The stories and music of black school swing bands of the 1930s and '40s, showcasing three of the era's most famous bands.
During the 1930s and 1940s, many black schools in the U.S. fielded traveling swing bands to keep their doors open during the Depression. Narrator Tonea Stewart profiles three of the era's most famous bands in "Swingtime," an hour-long showcase of the Bama State Collegians, the Prairie View Co-eds and the International Sweethearts of Rhythm.
Stewart artfully weaves the era's music around interviews with surviving band members, scholarly commentary and archival sound from now-deceased band members, including the great Erskine Hawkins. The traveling ensembles influenced mainstream music on a grand scale. Harlem's top jazz orchestras pulled talent from these bands, whose members made enduring contributions to American culture. Hawkins' "Tuxedo Junction," for example, became the anthem for American GIs in World War II.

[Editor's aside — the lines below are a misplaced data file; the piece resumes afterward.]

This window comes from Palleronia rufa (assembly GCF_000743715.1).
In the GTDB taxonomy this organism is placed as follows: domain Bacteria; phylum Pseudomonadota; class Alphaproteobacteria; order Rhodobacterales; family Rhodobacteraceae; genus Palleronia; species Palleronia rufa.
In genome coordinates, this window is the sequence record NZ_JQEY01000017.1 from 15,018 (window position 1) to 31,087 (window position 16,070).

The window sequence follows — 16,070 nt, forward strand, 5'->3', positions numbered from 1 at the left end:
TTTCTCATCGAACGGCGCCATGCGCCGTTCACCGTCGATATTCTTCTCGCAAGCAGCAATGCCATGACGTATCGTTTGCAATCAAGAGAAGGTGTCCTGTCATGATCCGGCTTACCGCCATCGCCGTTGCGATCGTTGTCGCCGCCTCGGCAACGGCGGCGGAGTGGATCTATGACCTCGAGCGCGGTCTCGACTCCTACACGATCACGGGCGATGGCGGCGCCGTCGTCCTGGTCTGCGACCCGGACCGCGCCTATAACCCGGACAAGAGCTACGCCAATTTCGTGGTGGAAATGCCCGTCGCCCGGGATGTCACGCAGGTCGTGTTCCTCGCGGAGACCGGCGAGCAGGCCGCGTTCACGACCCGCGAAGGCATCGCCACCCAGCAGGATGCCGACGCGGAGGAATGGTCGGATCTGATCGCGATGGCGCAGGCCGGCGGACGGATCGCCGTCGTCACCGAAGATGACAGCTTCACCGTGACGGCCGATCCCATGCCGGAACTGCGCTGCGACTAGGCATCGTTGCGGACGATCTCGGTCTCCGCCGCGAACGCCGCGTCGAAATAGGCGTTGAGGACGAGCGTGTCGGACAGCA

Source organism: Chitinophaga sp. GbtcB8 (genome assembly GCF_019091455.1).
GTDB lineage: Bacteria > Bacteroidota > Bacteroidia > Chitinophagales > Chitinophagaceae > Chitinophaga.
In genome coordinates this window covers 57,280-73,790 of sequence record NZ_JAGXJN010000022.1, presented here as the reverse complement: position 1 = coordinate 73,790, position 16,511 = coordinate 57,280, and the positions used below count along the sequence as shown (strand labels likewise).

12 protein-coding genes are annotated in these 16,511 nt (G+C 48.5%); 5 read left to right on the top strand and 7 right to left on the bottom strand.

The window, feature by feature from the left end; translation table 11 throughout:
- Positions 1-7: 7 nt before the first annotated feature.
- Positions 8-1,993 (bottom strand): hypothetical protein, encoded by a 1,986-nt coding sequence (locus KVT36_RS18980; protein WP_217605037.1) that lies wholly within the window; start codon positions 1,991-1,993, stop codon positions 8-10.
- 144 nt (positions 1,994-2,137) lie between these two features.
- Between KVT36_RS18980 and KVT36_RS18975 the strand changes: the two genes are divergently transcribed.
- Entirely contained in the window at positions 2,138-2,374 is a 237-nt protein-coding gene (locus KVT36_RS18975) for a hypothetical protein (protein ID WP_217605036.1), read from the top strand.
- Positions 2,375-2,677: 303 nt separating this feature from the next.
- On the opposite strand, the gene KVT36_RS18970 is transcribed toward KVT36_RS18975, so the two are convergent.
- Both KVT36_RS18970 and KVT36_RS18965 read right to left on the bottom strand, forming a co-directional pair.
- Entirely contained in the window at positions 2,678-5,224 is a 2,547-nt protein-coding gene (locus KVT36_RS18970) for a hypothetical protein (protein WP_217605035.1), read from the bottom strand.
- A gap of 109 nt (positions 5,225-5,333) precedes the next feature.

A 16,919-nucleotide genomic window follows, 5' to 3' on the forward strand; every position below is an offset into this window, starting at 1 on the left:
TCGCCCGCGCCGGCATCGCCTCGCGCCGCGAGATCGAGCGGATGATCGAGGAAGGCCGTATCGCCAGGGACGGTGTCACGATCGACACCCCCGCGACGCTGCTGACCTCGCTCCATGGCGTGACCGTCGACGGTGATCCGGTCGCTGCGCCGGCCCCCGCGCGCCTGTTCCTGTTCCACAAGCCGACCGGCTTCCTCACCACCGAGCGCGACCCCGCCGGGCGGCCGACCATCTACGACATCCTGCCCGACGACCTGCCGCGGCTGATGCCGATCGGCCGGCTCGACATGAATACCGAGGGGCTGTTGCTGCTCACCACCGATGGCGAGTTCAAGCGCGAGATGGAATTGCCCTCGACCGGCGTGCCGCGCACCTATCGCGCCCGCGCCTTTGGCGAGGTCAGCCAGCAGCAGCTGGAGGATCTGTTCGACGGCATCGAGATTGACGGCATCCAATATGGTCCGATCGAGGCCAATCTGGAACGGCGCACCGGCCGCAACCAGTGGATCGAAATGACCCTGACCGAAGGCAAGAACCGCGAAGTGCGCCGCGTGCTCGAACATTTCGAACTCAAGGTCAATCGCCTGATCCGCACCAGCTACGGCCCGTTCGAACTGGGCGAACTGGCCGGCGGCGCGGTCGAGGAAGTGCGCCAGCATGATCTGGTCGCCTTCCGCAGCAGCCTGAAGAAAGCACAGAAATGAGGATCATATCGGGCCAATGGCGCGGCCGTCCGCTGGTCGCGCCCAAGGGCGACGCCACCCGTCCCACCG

"Swingtime's" music goes beyond the iconic — "Tuxedo Junction," "In the Mood," "Take the A Train," "Henderson Stomp" — to include lesser known gems like "Vi Vigor," composed for International Sweethearts of Rhythm saxophonist Vi Burnside. And the program draws listeners in as band members describe what it was like for them as teens, many from poor homes, to travel the country as stars of swing.
"Swingtime is produced by Artemis Media Project and Kathie Farnell, and distributed nationwide by PRI.